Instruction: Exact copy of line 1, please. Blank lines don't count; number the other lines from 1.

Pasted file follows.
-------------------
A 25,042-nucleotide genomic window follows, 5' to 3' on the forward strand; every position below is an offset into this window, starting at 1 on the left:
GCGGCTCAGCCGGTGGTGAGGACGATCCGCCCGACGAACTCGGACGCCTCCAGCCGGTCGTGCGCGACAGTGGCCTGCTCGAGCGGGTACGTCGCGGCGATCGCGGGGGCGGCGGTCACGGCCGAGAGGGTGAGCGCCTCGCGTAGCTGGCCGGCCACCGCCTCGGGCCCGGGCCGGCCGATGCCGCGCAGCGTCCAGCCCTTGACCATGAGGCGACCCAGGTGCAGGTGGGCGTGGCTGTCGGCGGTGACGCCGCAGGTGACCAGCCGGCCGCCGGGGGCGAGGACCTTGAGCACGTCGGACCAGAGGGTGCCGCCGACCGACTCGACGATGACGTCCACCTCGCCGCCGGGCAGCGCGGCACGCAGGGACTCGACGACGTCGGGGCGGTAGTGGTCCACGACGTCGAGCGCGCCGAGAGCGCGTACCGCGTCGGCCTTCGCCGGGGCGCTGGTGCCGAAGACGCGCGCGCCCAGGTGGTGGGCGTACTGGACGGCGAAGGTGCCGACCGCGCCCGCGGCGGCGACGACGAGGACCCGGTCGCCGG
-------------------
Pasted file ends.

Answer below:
A 25,042-nucleotide genomic window follows, 5' to 3' on the forward strand; every position below is an offset into this window, starting at 1 on the left: